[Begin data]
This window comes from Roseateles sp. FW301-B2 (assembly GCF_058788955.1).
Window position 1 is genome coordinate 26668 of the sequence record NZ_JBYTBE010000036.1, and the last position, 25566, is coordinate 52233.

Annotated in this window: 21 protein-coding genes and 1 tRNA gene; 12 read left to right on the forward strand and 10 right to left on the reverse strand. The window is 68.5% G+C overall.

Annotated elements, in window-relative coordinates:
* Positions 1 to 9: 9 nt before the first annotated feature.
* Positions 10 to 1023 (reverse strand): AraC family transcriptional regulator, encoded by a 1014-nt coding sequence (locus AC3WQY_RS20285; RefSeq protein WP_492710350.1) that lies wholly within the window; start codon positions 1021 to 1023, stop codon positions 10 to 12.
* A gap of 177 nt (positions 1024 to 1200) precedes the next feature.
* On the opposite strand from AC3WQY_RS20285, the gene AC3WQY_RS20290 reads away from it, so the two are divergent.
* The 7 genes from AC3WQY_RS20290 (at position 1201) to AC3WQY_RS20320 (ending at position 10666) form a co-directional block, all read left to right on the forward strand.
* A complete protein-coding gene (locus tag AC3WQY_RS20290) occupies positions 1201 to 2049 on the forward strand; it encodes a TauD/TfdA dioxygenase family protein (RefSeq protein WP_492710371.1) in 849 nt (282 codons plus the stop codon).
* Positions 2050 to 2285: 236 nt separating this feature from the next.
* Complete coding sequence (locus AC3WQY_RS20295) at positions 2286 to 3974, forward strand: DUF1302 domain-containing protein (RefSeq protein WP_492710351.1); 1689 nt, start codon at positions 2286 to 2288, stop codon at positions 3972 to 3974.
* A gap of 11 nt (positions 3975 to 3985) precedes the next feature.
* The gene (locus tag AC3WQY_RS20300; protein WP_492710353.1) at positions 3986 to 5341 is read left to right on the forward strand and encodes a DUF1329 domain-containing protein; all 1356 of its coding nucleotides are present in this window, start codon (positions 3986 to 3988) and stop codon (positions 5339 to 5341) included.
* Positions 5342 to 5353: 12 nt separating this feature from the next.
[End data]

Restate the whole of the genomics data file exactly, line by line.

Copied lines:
This window comes from Roseateles sp. FW301-B2 (assembly GCF_058788955.1).
Window position 1 is genome coordinate 26668 of the sequence record NZ_JBYTBE010000036.1, and the last position, 25566, is coordinate 52233.

Annotated in this window: 21 protein-coding genes and 1 tRNA gene; 12 read left to right on the forward strand and 10 right to left on the reverse strand. The window is 68.5% G+C overall.

Annotated elements, in window-relative coordinates:
* Positions 1 to 9: 9 nt before the first annotated feature.
* Positions 10 to 1023 (reverse strand): AraC family transcriptional regulator, encoded by a 1014-nt coding sequence (locus AC3WQY_RS20285; RefSeq protein WP_492710350.1) that lies wholly within the window; start codon positions 1021 to 1023, stop codon positions 10 to 12.
* A gap of 177 nt (positions 1024 to 1200) precedes the next feature.
* On the opposite strand from AC3WQY_RS20285, the gene AC3WQY_RS20290 reads away from it, so the two are divergent.
* The 7 genes from AC3WQY_RS20290 (at position 1201) to AC3WQY_RS20320 (ending at position 10666) form a co-directional block, all read left to right on the forward strand.
* A complete protein-coding gene (locus tag AC3WQY_RS20290) occupies positions 1201 to 2049 on the forward strand; it encodes a TauD/TfdA dioxygenase family protein (RefSeq protein WP_492710371.1) in 849 nt (282 codons plus the stop codon).
* Positions 2050 to 2285: 236 nt separating this feature from the next.
* Complete coding sequence (locus AC3WQY_RS20295) at positions 2286 to 3974, forward strand: DUF1302 domain-containing protein (RefSeq protein WP_492710351.1); 1689 nt, start codon at positions 2286 to 2288, stop codon at positions 3972 to 3974.
* A gap of 11 nt (positions 3975 to 3985) precedes the next feature.
* The gene (locus tag AC3WQY_RS20300; protein WP_492710353.1) at positions 3986 to 5341 is read left to right on the forward strand and encodes a DUF1329 domain-containing protein; all 1356 of its coding nucleotides are present in this window, start codon (positions 3986 to 3988) and stop codon (positions 5339 to 5341) included.
* Positions 5342 to 5353: 12 nt separating this feature from the next.